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October 20, 2004: Features

The Dec. 9, 1940, cover of PAW, the issue Fitzgerald was reading when he died Dec. 21.

The last thing he wrote
A silly myth about the late, great F. Scott Fitzgerald ’17 dies today.

By Anne Margaret Daniel *99

Here is the myth: When a heart attack flung him to the floor and killed him in Sheilah Graham’s apartment Dec. 21, 1940, Fitzgerald died as he had lived, looking back pathetically on the glory days of Princeton when he and the century were both in their teens. The myth is that he died comparing the Princeton football team of that fall to those of his undergraduate years – to the teams whose young men died in that first World War. Fitzgerald’s last writing – the scribbled pencil notes comparing teams past and present by names – has long been regarded as a sad and futile act, bound up entirely to the past.

Here is the myth’s genesis: On the day of his death, Fitzgerald was at Graham’s reading some mail that his secretary, Frances Kroll, had dropped off that morning. By Graham’s account in Beloved Infidel (1958), they were in her living room after lunch, Graham reading a book about Beethoven while Fitzgerald, eating a chocolate bar, read the Princeton Alumni Weekly. Graham noticed “that Scott, with one of his stubby pencils, was making notes on the margin of an article about the Princeton football team.” A moment later, he stood suddenly from his chair, and then fell dying.

Fitzgerald’s last copy of PAW is among the papers Graham gave to the Princeton University Library years after his death. The date of the magazine is Dec. 9, 1940, and the issue is chiefly devoted to war preparations on the Princeton campus. On the cover is a handsome young man in ROTC uniform, Andrew R. Jones ’42, looking every inch and almost eerily the perfect Fitzgerald hero, his blond hair smooth and blue eyes bright. As Fitzgerald picked up the magazine and began to read, did he think of his own officer training on campus in 1917? As Fitzgerald looked at Andrew Jones on the cover, and the photographs of students practicing military drill on the Princeton campus, was it more likely this, and not the slight story on football, that had him remembering his own college days long past – and of the “war to end all wars” that, everyone knew by December 1940, had not?

After a series of military-drill photographs and patriotic supporting text, the football story begins on page 9. “Plus and Minus: An Analytical, Long Range View of the 1940 Football Team; The Outlook for Next Year” was written by Gilbert Lea ’36, an All-American in football at Princeton who covered the sport for PAW in 1938, while living in the area and working in advertising in New York.

The following paragraph is circled in pencil:

“Faced with such men as Reagan [a Penn player], Arico of Dartmouth, Willoughby of Yale, or Mazur of Army, a player has his work cut out for him. The first prerequisite of a good tackler is his desire to tackle. You must want to tackle. After that it is a matter of training and the ability to think quickly and act quickly.”

In the margin of this clean, clear, and to-the-point passage is the following comment, in Fitzgerald’s unmistakable penciled writing: “good prose.”

Page 9 is a little torn by the football photograph, and on page 10 there is in Fitzgerald’s hand a list of names of football players past, written in lineup fashion, one across from the other. On this page is a suggestion of some very light brown discolored spots in the margin, spaced as fingertips on the page would be, right where one holds a magazine as one reads. They are not iron spots near the staples, engendered by age, but, I believe, the sweet, sad traces of chocolate fingerprints.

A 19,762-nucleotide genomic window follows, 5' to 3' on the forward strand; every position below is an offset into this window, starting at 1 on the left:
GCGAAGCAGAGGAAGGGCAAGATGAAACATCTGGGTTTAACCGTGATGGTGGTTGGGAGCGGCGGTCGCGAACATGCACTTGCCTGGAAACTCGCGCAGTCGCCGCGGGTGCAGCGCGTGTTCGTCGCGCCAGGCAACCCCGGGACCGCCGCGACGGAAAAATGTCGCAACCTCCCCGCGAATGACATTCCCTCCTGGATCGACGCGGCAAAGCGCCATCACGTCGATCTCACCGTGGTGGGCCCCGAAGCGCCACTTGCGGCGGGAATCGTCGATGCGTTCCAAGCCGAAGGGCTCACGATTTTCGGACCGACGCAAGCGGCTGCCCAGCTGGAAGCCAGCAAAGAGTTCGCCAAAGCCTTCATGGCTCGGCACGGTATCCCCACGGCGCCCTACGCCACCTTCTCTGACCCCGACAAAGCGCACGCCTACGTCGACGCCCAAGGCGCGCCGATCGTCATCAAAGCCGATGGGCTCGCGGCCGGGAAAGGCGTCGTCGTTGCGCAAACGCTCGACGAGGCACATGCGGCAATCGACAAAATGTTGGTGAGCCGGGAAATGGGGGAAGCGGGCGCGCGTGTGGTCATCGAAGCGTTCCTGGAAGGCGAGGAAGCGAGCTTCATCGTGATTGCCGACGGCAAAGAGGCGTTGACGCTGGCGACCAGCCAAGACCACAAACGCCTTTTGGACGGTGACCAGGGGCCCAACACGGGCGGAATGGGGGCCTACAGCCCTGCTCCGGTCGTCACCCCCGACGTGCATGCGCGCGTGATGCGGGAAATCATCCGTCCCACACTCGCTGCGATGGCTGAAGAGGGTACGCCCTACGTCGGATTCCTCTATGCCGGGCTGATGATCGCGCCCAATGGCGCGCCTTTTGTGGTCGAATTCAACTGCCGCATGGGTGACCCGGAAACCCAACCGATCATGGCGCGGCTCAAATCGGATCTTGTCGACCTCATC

Yes, Fitzgerald did write, moments before he died, a list of football players. But he also noticed, in those same moments before he died, writing he thought worthy of critical comment, and he made such comment.

So much attention has been given to what Fitzgerald did not do, and never achieved, in the last years of his life. Not enough has been given to what he did do, and did accomplish, despite all the circumstances of ill health and alcoholism and financial distress. Frances Kroll Ring, and others, have staunchly maintained that Fitzgerald’s command of writing, and gorgeous ability to string words together into one sometimes unforgettable phrase or paragraph, remained to the end – and that his interest in good writing by others was constant. The very last words Fitzgerald wrote – other than some names – bear this out.

Gilbert Lea lives in Florida, where he retired after a long career in advertising for Time, Business Week, McCall’s, and ultimately at Ogilvy & Mather. At 89, on the telephone from his home last year, Lea recalled his story from 1940. He knew that Fitzgerald had been reading it when he died, and was happy to learn that Fitzgerald had praised his prose. And Fitzgerald’s interest in the football team, Lea reminded me, was no sad memory of some imagined glory days. During Lea’s four years at Princeton, the Tigers lost only one game and twice finished first in the nation. Any contemporary college football fan would hardly be thought pathetic and trapped in the past today for following a winning team years after graduation.

A final note, on the radiant cover of the last issue of PAW seen by Fitzgerald. Andrew Jones wore his uniform proudly in the photo, but he never went to war. A senior at Princeton in the fall of 1941, he was out hunting alone on his father’s farm in nearby Hopewell Township when, holding his rifle, he attempted to climb over a barbed-wire fence. The gun discharged. Andrew Jones died on Oct. 20, 1941, by that fence on the family farm. He was only 21. end of article

Anne Margaret Daniel *99 teaches Irish literature at the New School in New York.



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